Last Updated on September 20, 2022 by saman
A variety of yoga positions that target the hamstrings can help to reduce tension while increasing flexibility. The hamstrings are a group of three muscles that run down the back side of your leg, linking your pelvis to your knee. They are responsible for a variety of movements. As a result of repetitive motions or poor posture, many people develop tight hamstrings and other muscle imbalances. In this article is going to discuss about yoga hamstring stretch with 20 moves.
There are a variety of factors that might contribute to hamstring tightness. Sometimes it’s just a matter of physics and anatomy. Regular stretching, even as early as infancy via activities such as dancing and gymnastics, is beneficial, yet the majority of individuals do not stretch enough to keep their flexibility.
Adulthood brings with it a significant increase in sitting duration, which can result in hamstring tightness in the groin area. Even if you are a frequent exerciser, some activities such as running activate the hamstrings in a way that might lead them to become tight if the hamstrings are not stretched afterward. Soon after, you begin to experience back discomfort or sciatica, which are both conditions that are frequently associated with tight hamstrings.
Improved hamstring flexibility is generally a slow and steady process, but it is doable with consistent effort. Start slowly and avoid using too much power, since a hamstring strain is the last thing you want to happen. Make use of props when necessary, and be constant and patient in your efforts, and you will notice progress.
The poses listed here are categorized in descending order of difficulty from the most basic to the most complex. The beginner’s postures are unquestionably the best place to begin. Assume that you already have a great lot of mobility in this region before proceeding to the advanced positions. Read on for detailed instructions on how to do each posture.
1. Supta Padangusthasana (Reclined Big Toe Pose).
We’ll begin by having you lie down on your back. The yoga hamstring stretches that are most accessible and mild in this posture are those performed on the floor. Anyone who has tight hamstrings will find a strap to be a very beneficial prop in their training.
You may straighten your legs and benefit fully from the stretch by using the strap to minimize the space between your hand and foot in the reclining big toe posture, for example.
1. Uttanasana (Standing Forward Bend).
Forward bends performed while standing are an excellent approach to deepen your hamstring stretch since gravity assists you. Some persons with back discomfort, on the other hand, find spinal flexion to be painful, therefore resting on their backs may be a more comfortable alternative for them.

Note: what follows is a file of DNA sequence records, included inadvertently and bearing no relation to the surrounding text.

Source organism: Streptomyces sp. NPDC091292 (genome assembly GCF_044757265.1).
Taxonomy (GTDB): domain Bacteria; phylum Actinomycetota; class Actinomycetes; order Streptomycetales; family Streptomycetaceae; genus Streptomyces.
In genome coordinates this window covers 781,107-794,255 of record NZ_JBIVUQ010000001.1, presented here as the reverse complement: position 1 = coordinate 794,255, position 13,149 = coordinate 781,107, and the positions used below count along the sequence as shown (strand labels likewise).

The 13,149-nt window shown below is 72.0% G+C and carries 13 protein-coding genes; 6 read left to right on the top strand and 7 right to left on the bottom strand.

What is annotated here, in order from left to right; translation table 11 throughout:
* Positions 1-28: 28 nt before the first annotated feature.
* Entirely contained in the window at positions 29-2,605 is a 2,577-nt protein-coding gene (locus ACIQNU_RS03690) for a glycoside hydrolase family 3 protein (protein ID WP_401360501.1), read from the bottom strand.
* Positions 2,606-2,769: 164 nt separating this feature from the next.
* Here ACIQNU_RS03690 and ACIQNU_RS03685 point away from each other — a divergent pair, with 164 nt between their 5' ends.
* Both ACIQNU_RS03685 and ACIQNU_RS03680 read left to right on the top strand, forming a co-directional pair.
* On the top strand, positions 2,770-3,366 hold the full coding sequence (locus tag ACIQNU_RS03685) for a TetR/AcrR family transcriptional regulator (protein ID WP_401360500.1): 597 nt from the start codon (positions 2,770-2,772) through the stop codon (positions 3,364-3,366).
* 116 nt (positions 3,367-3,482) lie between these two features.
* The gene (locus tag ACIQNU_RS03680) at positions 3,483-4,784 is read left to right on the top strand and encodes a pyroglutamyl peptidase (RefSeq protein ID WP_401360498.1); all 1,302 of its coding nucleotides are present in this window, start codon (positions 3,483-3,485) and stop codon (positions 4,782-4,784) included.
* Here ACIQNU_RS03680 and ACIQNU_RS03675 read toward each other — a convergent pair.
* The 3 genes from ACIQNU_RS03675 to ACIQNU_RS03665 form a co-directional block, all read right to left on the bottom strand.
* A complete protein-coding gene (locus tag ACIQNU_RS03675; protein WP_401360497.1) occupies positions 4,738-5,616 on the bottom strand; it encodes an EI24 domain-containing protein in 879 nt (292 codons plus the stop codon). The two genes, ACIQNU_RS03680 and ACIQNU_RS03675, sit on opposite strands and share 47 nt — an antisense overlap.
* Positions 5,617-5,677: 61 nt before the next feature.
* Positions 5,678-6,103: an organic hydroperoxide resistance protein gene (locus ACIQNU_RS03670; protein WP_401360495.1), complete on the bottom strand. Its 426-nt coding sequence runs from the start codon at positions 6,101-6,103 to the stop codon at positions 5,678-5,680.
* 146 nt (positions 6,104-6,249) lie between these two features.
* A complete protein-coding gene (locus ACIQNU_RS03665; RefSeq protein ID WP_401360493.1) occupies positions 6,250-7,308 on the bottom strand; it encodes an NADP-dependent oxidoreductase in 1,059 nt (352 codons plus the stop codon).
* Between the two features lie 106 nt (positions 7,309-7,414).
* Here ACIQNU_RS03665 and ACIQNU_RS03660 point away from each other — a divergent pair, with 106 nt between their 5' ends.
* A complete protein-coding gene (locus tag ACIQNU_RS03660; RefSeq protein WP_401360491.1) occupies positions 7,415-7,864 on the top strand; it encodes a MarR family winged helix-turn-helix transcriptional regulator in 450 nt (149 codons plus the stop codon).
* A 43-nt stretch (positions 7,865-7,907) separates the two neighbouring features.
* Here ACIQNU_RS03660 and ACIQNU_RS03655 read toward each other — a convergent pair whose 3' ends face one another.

If your low back is bothering you, some professors will inform you that it’s okay to bend your knees in this position. That’s correct, however it will also make the posture less of a hamstring stretch as a result of it.
Unless you are experiencing back discomfort, it is best to avoid bending your knees in a downward dog position. If you are bending your knees in order to place your hands on the mat, you are doing it incorrectly. The purpose of this stance is not to get your toes to touch each other.
3. Prasarita Padottanasana (Standing Wide-Legged Forward Bend).
Another approach for performing a standing forward fold is to spread your legs wide apart from one another. In this position, it is normal to make the error of spreading your legs too widely apart in an attempt to bring your head closer to the floor.
Maintaining a 90-degree angle between the legs enables for a proper hamstring stretch while also providing a more secure posture for the hip joints. With your hands in this position, it’s normally simpler to get your hands on the floor, but you may still utilize blocks if required.
4. Adho Mukha Svanasana (Downward Facing Dog).
In addition to strengthening your hamstrings, downward dog is a fantastic position for many other sections of your body.
Getting your heels to the floor is not the purpose of this position, which is a common misperception. It is possible that some persons would move their feet closer to their hands in an attempt to acquire this position. Don’t even think about it!
5. Janu Sirsasana (Head To Knee Pose).
In many cases, when working with one leg extended at a time, such as in janu sirsasana, it is simpler to get an effective hamstring stretch than it is when working with both legs straight. Keep in mind that as you come forward, you’ll need to shift your body so that it’s oriented over your stretched leg.
If forward bends are causing you back pain, try wrapping a strap over your flexed foot. Holding one end of the strap in each hand, pulling hard, and only moving forward as far as you can while maintaining your spine straight and pain-free is the goal. It’s possible that this isn’t very profound, but that’s fine.
6. Paschimottanasana (Sitting Forward Bend).
This is a sitting variation of the yoga pose uttanasana (see above). It is critical to keep your feet firmly flexed during the exercise and to activate your thighs to the greatest extent feasible.
In order to maintain traction, wrap a strap over your feet rather than slumping forward to keep your feet in place. Keep your spine as long and straight as possible. There’s no difference in how far down your torso you go.
7. Upavistha Konasana (Wide Legged Forward Fold).
Getting into the forward bend is difficult enough for folks who have tight hamstrings, let alone sitting in upavistha konasana for long periods of time! If this is the case, it is quite OK to remain completely upright. One of the most effective methods to create additional space in this stance is to place one or more folded blankets behind your seat, which will provide some elevation. Almost any of the sitting positions will benefit from this move.